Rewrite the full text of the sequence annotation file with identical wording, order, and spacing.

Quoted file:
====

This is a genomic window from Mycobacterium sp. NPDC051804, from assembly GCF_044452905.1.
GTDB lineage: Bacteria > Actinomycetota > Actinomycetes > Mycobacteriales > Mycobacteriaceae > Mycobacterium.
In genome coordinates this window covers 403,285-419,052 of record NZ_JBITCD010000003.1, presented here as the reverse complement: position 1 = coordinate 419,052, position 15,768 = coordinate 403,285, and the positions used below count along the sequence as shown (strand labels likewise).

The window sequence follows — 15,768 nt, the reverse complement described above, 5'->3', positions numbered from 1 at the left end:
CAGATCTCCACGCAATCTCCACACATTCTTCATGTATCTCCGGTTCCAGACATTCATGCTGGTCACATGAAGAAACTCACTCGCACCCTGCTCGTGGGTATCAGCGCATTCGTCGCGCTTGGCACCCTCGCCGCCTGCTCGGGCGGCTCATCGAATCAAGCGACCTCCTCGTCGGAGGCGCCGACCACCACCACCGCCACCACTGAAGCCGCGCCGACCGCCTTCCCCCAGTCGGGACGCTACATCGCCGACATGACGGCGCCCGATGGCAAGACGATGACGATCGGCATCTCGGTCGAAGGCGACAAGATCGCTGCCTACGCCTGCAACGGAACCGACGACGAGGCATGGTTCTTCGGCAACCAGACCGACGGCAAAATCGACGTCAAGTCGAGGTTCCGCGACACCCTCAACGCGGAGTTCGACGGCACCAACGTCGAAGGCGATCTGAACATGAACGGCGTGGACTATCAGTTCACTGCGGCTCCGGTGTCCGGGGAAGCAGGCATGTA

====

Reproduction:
This is a genomic window from Mycobacterium sp. NPDC051804, from assembly GCF_044452905.1.
GTDB lineage: Bacteria > Actinomycetota > Actinomycetes > Mycobacteriales > Mycobacteriaceae > Mycobacterium.
In genome coordinates this window covers 403,285-419,052 of record NZ_JBITCD010000003.1, presented here as the reverse complement: position 1 = coordinate 419,052, position 15,768 = coordinate 403,285, and the positions used below count along the sequence as shown (strand labels likewise).

The window sequence follows — 15,768 nt, the reverse complement described above, 5'->3', positions numbered from 1 at the left end:
CAGATCTCCACGCAATCTCCACACATTCTTCATGTATCTCCGGTTCCAGACATTCATGCTGGTCACATGAAGAAACTCACTCGCACCCTGCTCGTGGGTATCAGCGCATTCGTCGCGCTTGGCACCCTCGCCGCCTGCTCGGGCGGCTCATCGAATCAAGCGACCTCCTCGTCGGAGGCGCCGACCACCACCACCGCCACCACTGAAGCCGCGCCGACCGCCTTCCCCCAGTCGGGACGCTACATCGCCGACATGACGGCGCCCGATGGCAAGACGATGACGATCGGCATCTCGGTCGAAGGCGACAAGATCGCTGCCTACGCCTGCAACGGAACCGACGACGAGGCATGGTTCTTCGGCAACCAGACCGACGGCAAAATCGACGTCAAGTCGAGGTTCCGCGACACCCTCAACGCGGAGTTCGACGGCACCAACGTCGAAGGCGATCTGAACATGAACGGCGTGGACTATCAGTTCACTGCGGCTCCGGTGTCCGGGGAAGCAGGCATGTA